Posted: May 19, 2014 By James Laube
A reader asked me to recommend some wines to cellar for their newborn, which means candidates to age 20 to 25 years or more, when junior or sissy is of drinking age. My answer is the same I would give for those seeking appropriate wine gifts for graduates, which is another common query at this time of year.
It's best to pass along a gift of wine after you've learned what the recipient likes to drink, as in, once they themselves have become adults.
Posted: May 16, 2014 By James Laube
When the "food wine" craze hit California in the early 1980s, many vintners talked about changing their style. But there were two winemakers I knew wouldn't.
One was Joe Heitz. Bob Sessions, who died earlier this week at age 82, was the other. Both took a dim view of the new direction. Food wines—made by harvesting grapes at lower sugar levels, with higher acidity—were merely a passing fad in their minds. Grapes picked early had plenty of zip, yet lacked sufficient flavor and body, and neither winemaker had any intention of scrapping their style.
Posted: May 14, 2014 By James Laube
Posted: May 6, 2014 By James Laube
When it comes to cellaring wine, I've never paid much attention to humidity. But I've always been curious about the topic.
The debate over the importance of humidity has long been taken up by wine folks. One school of thought is that high humidity keeps a cork damp so it won't dry out or crumble, possibly exposing the wine to oxygen. My fellow columnist Matt Kramer is skeptical of the role humidity plays in the cellar. My general distrust of corks includes the crumbling effect. Usually, older corks are susceptible to cracking and crumbling. But I find younger corks are just as big a pain. No one likes to fish crumbled cork out of their glass of wine, even if it hasn't been oxidized.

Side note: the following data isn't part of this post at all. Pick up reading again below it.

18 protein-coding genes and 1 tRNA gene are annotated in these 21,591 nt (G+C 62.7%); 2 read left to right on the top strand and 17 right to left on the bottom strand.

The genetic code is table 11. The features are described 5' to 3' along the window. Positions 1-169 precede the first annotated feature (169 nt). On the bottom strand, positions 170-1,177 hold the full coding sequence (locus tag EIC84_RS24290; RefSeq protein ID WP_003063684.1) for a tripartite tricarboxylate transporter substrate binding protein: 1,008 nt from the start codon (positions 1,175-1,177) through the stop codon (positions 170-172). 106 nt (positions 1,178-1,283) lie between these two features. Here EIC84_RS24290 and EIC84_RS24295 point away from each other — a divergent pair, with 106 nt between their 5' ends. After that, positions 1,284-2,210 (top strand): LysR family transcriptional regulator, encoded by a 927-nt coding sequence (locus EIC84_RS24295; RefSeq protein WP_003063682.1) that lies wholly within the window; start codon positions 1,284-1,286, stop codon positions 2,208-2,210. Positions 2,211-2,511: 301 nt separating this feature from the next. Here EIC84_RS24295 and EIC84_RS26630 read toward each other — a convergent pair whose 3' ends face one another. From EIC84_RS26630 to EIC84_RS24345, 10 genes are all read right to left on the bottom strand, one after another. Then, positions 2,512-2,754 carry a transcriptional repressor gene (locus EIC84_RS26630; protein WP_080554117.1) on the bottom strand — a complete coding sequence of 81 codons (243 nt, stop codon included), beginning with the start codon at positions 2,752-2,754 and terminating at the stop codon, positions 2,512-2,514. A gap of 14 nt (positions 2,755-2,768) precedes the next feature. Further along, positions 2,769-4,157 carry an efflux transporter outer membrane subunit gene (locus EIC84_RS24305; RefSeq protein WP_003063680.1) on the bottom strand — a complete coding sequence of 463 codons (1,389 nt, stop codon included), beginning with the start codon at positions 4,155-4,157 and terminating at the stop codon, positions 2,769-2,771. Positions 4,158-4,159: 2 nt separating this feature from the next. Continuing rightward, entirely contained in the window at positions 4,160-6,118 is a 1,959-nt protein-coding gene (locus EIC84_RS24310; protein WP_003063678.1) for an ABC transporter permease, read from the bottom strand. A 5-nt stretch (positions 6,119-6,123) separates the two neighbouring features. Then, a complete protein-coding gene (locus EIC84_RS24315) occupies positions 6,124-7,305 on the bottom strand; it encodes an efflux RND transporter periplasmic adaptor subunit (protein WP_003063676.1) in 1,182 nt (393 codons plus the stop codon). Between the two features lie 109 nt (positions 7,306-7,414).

Posted: May 1, 2014 By James Laube
Posted: April 30, 2014 By James Laube
Posted: April 14, 2014 By James Laube
Posted: April 7, 2014 By James Laube
Posted: March 31, 2014 By James Laube
Lee Hudson can grow pretty much anything he wants in his highly regarded Carneros vineyard, and he does. Albariño, Arneis, Greco, Ribolla Gialla, Riesling and Vermentino are all getting a chance there. But it's slow and go with those newbies, as they and other grapes are largely untested as marketable wines, at least on the scale many Napa wineries are accustomed to. Hudson expects they'll catch on. But for now, those plantings are more experimental than essential, underscoring the economics of terroir.
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